Monday, July 21, 2008
We're still on the patron saint trail today. Wonderful for me! My favorite hobby.
My other favorite hobby is reading non fiction. I don't have anything against fiction, there is just so much I still need to find out about and so little time to read. Right now I'm reading "Ben Franklin" by ....the guy who wrote "Ben Franklin".
I should say I WAS reading "Ben Franklin" until I received a gift copy of "My Cousin the Saint". It starts off with quite a bang, I'll tell you. I'll be back with a full book report one of these days.
Do you have a patron saint for my friend Anne? She is still terribly angry at her exhusband of 20 years and the woman he married 20 years ago. She's livid, not just peeved. She is losing her relationship with her daughter over her attitude, as she wouldn't go to the daughter's wedding since he would be there. He was a pig 20 years ago, but she has to move on at some point. Who can help her with this? Also, have you ever heard of the Crosiers or St. Odillia? I was at a retreat there last week and it just didn't feel "right". Thanks for your advice!
Poor Anne. Though I will never discount the power of saints to move mountains, and I indeed have a couple of saints in mind for her, has anyone thought of ....therapy? Festering bitter anger with no attempt at forgiveness is actually a sin. Has anyone mentioned that to her? Poor thing. Here she is blaming two people for ruining her life and the truth is she is doing it all by herself and taking everyone down in flames with her--and not just figuratively.
Ah well. I suggest two saints: St. Rita, the patron saint of rotten marriages for starters. St. Rita was married to a real winner. She didn't have to worry about getting an annulment, though, because the Mafia took care of her problem for her. Not actually for her, but...no more husband. St. Rita was really worried that her two sons would try to avenge their father's death and just end up getting themselves killed. She prayed and prayed that they wouldn't do that and her prayers were answered. They both died of illness.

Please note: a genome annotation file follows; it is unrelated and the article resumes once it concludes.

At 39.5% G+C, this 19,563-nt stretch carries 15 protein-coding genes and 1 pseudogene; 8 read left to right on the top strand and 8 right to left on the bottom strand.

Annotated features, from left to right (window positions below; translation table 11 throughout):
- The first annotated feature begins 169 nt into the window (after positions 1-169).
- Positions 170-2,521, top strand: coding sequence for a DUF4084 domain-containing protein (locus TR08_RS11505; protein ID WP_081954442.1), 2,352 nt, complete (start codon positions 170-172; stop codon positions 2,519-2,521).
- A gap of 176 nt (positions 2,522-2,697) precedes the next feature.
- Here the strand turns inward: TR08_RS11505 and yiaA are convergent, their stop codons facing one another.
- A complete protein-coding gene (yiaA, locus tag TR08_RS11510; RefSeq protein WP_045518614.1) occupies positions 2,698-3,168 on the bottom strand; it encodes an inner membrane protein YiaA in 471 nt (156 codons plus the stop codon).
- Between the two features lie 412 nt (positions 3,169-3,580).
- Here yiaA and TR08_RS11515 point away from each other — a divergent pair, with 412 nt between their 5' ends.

At that point, St. Rita was free to fulfill her lifelong ambition of becoming a nun. The nuns would have none of it. Rita did everything she could think of to get herself into the convent, but a widow with two sons, even dead ones, was not acceptable nun material back in those days. She finally parked herself outside the convent walls. Angels lifted her over them.
The nuns did everything they could think of to get rid of her, making her life miserable to prove to her that she was not acceptable nun material. When St. Rita received the stigmata, they had to back down. They still didn't have much to do with her, though, because her stigmata wound, which consisted of a single thorn from the crown of thorns, festered and smelled to high Heaven. She had to stay in a room by herself. After her death, and even now, her former room smells of roses. St. Rita herself is incorrupt and on display. She is said to move around in there from time to time, float up and down, look at people, that sort of thing.
I would also suggest, for poor bitter Anne, St. John the Baptist, patron saint of a fresh start. Even though I'm sure John wasn't so fresh himself out there on the desert, he offered freshness to everyone else.
You could also try St. Paul. There's a great example of a 180 degree turn.
And St. Peter, for anger management.
And maybe St. Lazarus, in the hope that someday soon Anne, too, will be back from the dead.
As for the Crosiers and St. Odillia, yes, I have heard of them. I can't think why they bugged you. Although... St. Odillia was the companion of St. Ursula, as in St. Ursula and the thousand, ten thousand, whatever number goes with whateve version of her story, martyrs. We don't really know how many martyrs there were or what exactly happened there as the story has gotten all out of hand. The Crosiers veneration of St. Odillia is based on private revelation and we are not required to go along with any private revelation.
Dear Sr. Mary Martha, Here is another patron saint match request. My adopted daughter was born deaf and she now has cochlear implants which enable her to hear at some level. We are trying to teach her to speak, but it is a difficult process. How about a patron saint of the deaf or speech impaired? By the way, do you think it is coincidental that my children have similar behaviors or qualities (not always good) as their patron saints? Thanks, Regina
The real question is, "do we believe in coincidence at all?"
The patron saint of the speech impaired is St. Raymond Nonnatus. That's because he had his mouth padlocked shut. St. Raymond spent all his time ransoming captives until he was finally taken captive himself. Then he spent all his time preaching and railing against people who take other people captive. Hence the padlock.
I'm sure it is a difficult process. But also such an exciting one!